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About Arkopolis

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  • Birthday 11/25/1957

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  1. Thanks, @Scott Bonesteel and @keiser31. Really interesting. The earlier photos in the thread show that the license plate frame does indeed say "San Diego." A really obsessed person might try to trace the plate number and see who it belonged to. Sounds like a trip to San Diego to see both museums would be worth considering.
  2. Thanks to the ID of this photo as a 1927 Chrysler 80 from the knowledgeable folks in this thread, I was finally able to find a contemporary publication of the photo. It appeared in several newspapers after Lindbergh's historic flight (as well as in Italian magazine ads for Chrysler). This was from the Fort Worth Star-Telegram on June 12, 1927. It was probably put out by Chrysler PR people but was not identified as an ad. The text remains the same across several newspapers, with slight editing. Thanks for helping me solve this mystery!
  3. Didn't know about museum burning. That's a shame.
  4. Thanks for the detail about the doors and bumpers.
  5. Great information! Thank you so much. I hadn't noted the windshield frame or visor until you pointed it out and that's a great detail about the doors. I really deep dive might trace the license plate to ID the owner, but that's a project for a long retirement. As an aside, a reporter from the San Diego Union did a story on a Stutz that Lindbergh allegedly owned: https://www.sandiegouniontribune.com/lifestyle/people/story/2019-12-02/lindbergh-car-stutz-collector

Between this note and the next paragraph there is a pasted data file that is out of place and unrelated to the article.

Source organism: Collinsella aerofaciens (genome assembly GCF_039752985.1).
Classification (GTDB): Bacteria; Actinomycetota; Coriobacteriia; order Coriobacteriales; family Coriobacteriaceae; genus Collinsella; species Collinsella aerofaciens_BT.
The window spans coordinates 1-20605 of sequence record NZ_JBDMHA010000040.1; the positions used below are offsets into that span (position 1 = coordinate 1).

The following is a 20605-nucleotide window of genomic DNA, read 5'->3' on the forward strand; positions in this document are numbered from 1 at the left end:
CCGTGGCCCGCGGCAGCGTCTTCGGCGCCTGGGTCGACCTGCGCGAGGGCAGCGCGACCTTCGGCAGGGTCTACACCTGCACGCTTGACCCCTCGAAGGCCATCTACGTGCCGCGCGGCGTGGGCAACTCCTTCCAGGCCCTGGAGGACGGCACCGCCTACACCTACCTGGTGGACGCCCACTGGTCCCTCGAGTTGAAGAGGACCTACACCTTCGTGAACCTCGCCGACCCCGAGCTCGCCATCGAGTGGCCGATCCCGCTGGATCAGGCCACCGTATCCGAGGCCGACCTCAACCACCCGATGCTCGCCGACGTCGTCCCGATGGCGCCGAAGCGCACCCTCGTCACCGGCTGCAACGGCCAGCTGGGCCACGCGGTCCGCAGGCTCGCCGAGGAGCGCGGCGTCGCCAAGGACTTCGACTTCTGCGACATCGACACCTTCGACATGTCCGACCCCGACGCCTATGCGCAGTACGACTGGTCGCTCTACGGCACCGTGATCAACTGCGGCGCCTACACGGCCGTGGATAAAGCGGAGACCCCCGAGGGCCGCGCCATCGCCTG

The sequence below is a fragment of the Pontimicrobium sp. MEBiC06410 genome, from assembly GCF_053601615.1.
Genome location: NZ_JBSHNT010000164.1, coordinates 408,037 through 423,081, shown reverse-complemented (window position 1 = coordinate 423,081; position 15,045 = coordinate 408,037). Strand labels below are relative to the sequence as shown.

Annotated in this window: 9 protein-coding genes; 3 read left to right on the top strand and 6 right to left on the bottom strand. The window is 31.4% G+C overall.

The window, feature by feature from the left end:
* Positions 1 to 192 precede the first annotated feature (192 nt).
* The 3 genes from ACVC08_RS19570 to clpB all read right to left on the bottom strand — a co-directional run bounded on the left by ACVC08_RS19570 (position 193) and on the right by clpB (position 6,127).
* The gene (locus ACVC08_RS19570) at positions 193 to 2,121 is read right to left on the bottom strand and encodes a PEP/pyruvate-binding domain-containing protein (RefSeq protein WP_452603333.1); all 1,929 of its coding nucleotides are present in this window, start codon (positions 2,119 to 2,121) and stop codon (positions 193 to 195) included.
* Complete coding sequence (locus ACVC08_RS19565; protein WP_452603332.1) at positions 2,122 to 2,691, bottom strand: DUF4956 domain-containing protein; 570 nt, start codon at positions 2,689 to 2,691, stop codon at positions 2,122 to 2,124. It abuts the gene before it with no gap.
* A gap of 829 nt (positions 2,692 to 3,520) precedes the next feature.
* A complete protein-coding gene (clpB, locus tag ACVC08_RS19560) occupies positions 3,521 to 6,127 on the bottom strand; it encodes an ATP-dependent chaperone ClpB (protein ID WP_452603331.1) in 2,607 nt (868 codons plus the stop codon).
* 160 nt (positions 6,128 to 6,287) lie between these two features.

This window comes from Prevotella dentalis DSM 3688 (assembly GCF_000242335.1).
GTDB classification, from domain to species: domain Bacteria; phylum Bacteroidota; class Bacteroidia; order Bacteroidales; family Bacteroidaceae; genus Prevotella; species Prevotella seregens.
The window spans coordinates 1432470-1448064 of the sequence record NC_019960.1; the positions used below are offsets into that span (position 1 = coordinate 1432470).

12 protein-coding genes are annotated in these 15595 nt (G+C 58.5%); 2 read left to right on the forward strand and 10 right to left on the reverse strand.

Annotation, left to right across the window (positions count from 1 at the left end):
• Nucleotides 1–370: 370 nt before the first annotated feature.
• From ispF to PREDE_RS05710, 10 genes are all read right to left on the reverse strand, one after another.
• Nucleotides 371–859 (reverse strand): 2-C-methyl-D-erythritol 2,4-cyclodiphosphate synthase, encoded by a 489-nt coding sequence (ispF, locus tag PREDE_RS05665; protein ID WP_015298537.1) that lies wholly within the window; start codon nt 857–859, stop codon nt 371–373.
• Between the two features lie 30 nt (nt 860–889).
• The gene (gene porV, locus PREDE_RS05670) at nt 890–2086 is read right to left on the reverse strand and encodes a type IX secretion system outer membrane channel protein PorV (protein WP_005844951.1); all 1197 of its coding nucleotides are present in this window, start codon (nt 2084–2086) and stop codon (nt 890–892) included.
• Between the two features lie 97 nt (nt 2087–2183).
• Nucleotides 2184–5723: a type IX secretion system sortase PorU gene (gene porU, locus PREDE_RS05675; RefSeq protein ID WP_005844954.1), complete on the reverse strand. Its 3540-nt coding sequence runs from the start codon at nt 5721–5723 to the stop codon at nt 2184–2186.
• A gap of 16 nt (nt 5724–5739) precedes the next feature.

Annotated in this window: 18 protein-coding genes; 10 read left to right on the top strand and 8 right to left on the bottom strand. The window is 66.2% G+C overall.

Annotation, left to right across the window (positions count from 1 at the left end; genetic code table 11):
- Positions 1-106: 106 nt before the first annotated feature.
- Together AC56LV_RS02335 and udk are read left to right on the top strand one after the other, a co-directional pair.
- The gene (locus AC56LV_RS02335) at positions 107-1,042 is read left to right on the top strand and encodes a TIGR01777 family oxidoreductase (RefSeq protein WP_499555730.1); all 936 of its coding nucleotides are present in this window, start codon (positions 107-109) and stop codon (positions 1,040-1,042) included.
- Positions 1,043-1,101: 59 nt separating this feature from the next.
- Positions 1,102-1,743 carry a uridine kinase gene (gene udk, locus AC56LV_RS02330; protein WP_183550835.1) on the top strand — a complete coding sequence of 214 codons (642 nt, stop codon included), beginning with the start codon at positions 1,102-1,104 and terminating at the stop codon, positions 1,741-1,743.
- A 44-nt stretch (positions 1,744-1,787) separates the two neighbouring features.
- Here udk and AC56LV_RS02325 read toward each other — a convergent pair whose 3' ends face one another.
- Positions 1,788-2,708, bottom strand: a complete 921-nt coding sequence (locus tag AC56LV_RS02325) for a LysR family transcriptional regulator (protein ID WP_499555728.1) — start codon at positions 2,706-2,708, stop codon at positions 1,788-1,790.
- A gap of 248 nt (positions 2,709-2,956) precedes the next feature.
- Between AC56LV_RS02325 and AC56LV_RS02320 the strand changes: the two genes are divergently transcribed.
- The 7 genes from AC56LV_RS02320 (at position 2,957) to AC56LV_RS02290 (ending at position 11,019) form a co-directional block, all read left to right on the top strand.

6. This photograph is of Charles Lindbergh and (I think) a Chrysler at what I suspect is the San Diego airfield. I'm looking for the year and model of the car in the picture. The photo likely hung in my grandfather's Chrysler dealership in the 1920s-30s. I have no idea where he might have acquired it from. A photography expert confirmed it as a vintage print dating from the 1920s, and an official at the Lindbergh house museum in Minnesota said she'd never seen this particular photograph but that it was Lindbergh in it. Thanks for the help! Jay
  7. Thanks to your lead, kaiser31, I was able to find this other photo online of the car and King and Queen riding up the West Side Highway in New York. https://www.theatlantic.com/photo/2013/11/the-1939-new-york-worlds-fair/100620/#img16 Scroll down to photo 16. The photo I posted is from their visit to the World's Fair in Queens. Thanks again for your help!
  8. Thanks in advance for help on this. My family had a Chrysler-Plymouth dealership from 1926 through 1969 and when I was going through my dad's storage space after he died, I found this photo. I suspect it may have been a promotional shot that the corporation sent him. On the back, it's marked "Eugene White 2-29-1940." Does anybody have an idea of what it might be a photo of and of the make and model of the Chrysler pictured?
  9. Ha! I often wish I were closer to Oregon, too!
  10. Thanks to all the experts here for help. I recently inherited a 1932 Plymouth PB sedan from my dad, a former Chrysler-Plymouth dealer in Arkansas (he left the business in 1969). It sat in covered storage for some 30 years (part of that time with a guy who I think wanted to turn it into a hot rod; thankfully he didn't get very far, just some bad paint and inappropriate headlights). It's now with me and I've left it with two different local hobbyists in Arkansas, who let it sit and couldn't get to it for various reasons. Now, I just want to find a professional to 1) get it in good running sha
  11. Thank you, guys, for your very helpful comments. I'll have to give this some thought about how I want to proceed.
  12. Hi all, I inherited a 1932 Plymouth PB from my dad and am trying to decide what to do with it. The background is this: my dad and grandad owned a Chrysler - Plymouth dealership in Arkansas that opened in 1925 and closed in 1969. I know that they owned this car since the 1950s, as we use to drive it on Sundays when I was a kid. My dad turned it over to a guy for restoration about 25 years ago, lost track of it as he got older, and about three years ago I recovered it from this guy, who had painted it and seemed to be wanting to turn it into a hot rod (but didn't get very far, except putting odd
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